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How to Test Your Food Plot Soil

Posted by 
June 17, 2014
2415   Comment

HowtoConductSoilTest 1A soil test is easy to do and costs about as much as a happy meal at McDonalds. Here's how you do it.

What You Need to Test

  • Clean plastic pail, plastic bag or anything that holds dirt

  • Garden spade, putty knife or a soil auger (pictured at right)
  • Soil sample bag

Gather the Sample

  • Dig a few inches into the dirt (below the sod line);
  • Deposit 1/4 cup or so of dirt into pail or bag;
  • Walk around (and through) your plot gathering up samples of the dirt — at least a half dozen or more 1/4 cup samples;
  • Mix it together in the pail or bag; and
  • Scoop about 1 cup of the mixed soil into a soil sample bag. (If you have more than one plot, do this process for each one and remember to label them.)

Send it Off

You will now send or drop off the bag at a soil analysis service (county ag agent, USDA-Natural Resources Conservation Service, or feed and seed store) and a few days later you have the results and recommendations for soil improvement. Most soil testing centers will ask you what you are planting and then make lime and fertilizer recommendations based on that. Still others, like the Whitetail Institute, will match the recommendations exactly to the product you are planting. This makes all the sense in the world as most commercial food plot blends are comprised of multiple plants and who knows better how to grow them than the guys who researched what seeds to include in the mix. Contact the Whitetail Institute for instructions on how to submit soils for testing.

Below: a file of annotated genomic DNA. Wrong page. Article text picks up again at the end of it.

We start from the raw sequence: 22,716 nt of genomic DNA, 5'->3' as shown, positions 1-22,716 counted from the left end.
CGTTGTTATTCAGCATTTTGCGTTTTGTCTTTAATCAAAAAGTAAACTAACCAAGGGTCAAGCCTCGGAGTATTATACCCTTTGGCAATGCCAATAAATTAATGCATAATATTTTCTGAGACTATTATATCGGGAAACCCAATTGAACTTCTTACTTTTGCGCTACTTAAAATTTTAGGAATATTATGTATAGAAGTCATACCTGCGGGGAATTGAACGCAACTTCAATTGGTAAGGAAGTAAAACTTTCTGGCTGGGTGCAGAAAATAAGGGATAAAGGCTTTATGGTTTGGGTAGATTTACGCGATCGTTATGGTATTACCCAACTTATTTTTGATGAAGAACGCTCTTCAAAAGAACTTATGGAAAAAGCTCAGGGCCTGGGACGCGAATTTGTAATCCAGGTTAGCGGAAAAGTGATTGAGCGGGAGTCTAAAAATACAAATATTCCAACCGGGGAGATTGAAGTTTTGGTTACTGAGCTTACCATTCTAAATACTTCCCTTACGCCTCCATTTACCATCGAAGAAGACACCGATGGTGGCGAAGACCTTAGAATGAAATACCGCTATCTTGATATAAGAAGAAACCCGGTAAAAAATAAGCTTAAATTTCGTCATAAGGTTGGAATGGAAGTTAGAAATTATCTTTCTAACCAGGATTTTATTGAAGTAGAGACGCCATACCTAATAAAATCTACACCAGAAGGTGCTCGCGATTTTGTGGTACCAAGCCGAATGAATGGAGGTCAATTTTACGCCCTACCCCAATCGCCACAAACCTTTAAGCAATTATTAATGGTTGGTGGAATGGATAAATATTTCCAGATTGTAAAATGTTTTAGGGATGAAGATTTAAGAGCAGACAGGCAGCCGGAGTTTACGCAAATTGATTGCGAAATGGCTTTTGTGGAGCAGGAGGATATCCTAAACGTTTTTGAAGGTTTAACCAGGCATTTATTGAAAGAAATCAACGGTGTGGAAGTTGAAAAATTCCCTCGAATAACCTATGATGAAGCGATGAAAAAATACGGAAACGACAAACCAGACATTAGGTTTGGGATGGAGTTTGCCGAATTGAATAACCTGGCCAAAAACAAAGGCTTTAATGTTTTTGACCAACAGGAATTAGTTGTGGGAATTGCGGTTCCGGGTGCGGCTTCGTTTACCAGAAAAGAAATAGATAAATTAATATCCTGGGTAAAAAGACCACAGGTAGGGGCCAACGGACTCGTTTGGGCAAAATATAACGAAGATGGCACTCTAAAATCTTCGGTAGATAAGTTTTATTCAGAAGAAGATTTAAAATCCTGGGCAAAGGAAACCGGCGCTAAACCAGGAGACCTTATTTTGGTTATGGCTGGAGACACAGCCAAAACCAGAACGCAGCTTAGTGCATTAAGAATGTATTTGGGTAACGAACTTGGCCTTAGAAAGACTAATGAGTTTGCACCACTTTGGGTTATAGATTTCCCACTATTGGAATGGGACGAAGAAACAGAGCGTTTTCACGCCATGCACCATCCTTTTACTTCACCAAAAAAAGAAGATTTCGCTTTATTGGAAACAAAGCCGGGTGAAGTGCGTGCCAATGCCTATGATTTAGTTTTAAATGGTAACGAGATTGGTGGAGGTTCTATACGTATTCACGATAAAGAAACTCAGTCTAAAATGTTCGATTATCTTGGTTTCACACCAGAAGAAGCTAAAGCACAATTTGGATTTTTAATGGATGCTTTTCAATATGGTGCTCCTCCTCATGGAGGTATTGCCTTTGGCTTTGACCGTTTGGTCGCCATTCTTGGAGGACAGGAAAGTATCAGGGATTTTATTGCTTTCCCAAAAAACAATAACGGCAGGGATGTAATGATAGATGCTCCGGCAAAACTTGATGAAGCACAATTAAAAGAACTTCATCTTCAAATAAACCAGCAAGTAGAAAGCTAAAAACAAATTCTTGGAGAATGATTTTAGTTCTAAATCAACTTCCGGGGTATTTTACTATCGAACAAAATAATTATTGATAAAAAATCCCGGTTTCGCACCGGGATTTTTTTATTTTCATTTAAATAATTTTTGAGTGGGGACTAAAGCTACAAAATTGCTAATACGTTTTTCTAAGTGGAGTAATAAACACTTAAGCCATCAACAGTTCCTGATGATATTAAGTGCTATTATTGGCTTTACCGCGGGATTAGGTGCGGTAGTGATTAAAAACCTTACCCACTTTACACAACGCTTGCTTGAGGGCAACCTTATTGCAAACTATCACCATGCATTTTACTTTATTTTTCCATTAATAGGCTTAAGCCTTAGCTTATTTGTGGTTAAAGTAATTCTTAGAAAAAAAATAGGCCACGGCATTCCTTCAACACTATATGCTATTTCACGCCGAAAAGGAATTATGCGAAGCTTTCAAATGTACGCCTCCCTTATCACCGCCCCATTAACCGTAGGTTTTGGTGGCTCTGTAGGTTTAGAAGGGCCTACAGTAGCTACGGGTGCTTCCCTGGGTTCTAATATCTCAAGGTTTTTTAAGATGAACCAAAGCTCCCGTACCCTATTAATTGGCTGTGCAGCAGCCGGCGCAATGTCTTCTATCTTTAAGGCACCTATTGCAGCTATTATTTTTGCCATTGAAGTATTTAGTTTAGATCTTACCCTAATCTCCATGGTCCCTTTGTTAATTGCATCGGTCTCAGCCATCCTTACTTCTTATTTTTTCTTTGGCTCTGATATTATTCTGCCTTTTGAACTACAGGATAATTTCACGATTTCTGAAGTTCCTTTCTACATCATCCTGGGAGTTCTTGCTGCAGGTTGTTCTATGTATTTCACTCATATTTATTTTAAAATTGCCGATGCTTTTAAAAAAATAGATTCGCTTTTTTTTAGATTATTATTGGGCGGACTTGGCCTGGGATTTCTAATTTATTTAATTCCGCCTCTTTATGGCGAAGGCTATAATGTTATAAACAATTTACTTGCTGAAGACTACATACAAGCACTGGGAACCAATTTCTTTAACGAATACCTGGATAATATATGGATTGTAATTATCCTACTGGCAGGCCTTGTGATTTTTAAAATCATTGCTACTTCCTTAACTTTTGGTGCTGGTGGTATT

After the Results

A good analysis will make specific recommendations as to what mixture and how much fertilizer you should apply. Take your analysis to a fertilizer supplier (who can custom mix fertilizers) and ask him to fix you up with a mix that will work for you. If they can't exactly produce your recommended blend, they can come pretty close if they are any good or suggest a standard N-P-K mixture, which will be pretty close to what you are looking for.

Planting without testing is a formula for failure. Testing your soil and adding the right amounts and kinds of fertilizer and lime is often the difference between a one acre plot which produces 2-3 tons of highly nutritious whitetail forage and an unsuccessful plot which produces a handful of scraggly weeds and some tough grass that nothing will eat.

Tagged under Read 2415 times Last modified on September 22, 2017
Craig Dougherty

Craig Dougherty has been active in the hunting industry for over 30 years. He currently is president of NorthCountry Whitetails, a wildlife consulting company which specializes in developing deer hunting properties. He and his son Neil currently manage over 300,000 acres of whitetail habitat and are continuously developing new and improved techniques for growing and hunting mature bucks. They have published two books on whitetails and their NorthCountry Rut Tracking Report is read by hundreds of thousands of deer enthusiasts each fall. They are frequent presenters at deer gatherings, appear on TV and in videos, and are regularly cited in articles. His most recent book, "Whitetails: From Ground to Gun", can be found at Bass Pro Shops and online at Craig has been a senior executive in the archery industry, served on many hunting industry boards, and is past Chairman and a current Director of QDMA.

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